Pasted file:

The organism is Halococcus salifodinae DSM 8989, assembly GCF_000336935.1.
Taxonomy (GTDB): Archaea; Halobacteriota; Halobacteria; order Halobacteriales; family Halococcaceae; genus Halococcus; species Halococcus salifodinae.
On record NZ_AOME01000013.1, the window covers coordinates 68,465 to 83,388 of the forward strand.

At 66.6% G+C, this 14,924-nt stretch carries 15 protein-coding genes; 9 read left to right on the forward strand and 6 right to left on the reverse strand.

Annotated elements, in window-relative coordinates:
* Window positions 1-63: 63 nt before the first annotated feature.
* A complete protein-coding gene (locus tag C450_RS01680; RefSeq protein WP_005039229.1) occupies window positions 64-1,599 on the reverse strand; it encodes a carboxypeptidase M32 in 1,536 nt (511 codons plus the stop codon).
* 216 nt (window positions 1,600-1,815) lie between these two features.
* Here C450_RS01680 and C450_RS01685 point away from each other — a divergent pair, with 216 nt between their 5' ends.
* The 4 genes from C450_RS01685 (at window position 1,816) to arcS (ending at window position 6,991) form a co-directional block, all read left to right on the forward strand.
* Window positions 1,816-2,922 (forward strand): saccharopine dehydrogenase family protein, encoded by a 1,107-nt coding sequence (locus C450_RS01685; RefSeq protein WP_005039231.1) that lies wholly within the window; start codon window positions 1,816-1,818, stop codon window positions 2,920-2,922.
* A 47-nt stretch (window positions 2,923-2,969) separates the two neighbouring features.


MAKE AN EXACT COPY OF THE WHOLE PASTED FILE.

The organism is Halococcus salifodinae DSM 8989, assembly GCF_000336935.1.
Taxonomy (GTDB): Archaea; Halobacteriota; Halobacteria; order Halobacteriales; family Halococcaceae; genus Halococcus; species Halococcus salifodinae.
On record NZ_AOME01000013.1, the window covers coordinates 68,465 to 83,388 of the forward strand.

At 66.6% G+C, this 14,924-nt stretch carries 15 protein-coding genes; 9 read left to right on the forward strand and 6 right to left on the reverse strand.

Annotated elements, in window-relative coordinates:
* Window positions 1-63: 63 nt before the first annotated feature.
* A complete protein-coding gene (locus tag C450_RS01680; RefSeq protein WP_005039229.1) occupies window positions 64-1,599 on the reverse strand; it encodes a carboxypeptidase M32 in 1,536 nt (511 codons plus the stop codon).
* 216 nt (window positions 1,600-1,815) lie between these two features.
* Here C450_RS01680 and C450_RS01685 point away from each other — a divergent pair, with 216 nt between their 5' ends.
* The 4 genes from C450_RS01685 (at window position 1,816) to arcS (ending at window position 6,991) form a co-directional block, all read left to right on the forward strand.
* Window positions 1,816-2,922 (forward strand): saccharopine dehydrogenase family protein, encoded by a 1,107-nt coding sequence (locus C450_RS01685; RefSeq protein WP_005039231.1) that lies wholly within the window; start codon window positions 1,816-1,818, stop codon window positions 2,920-2,922.
* A 47-nt stretch (window positions 2,923-2,969) separates the two neighbouring features.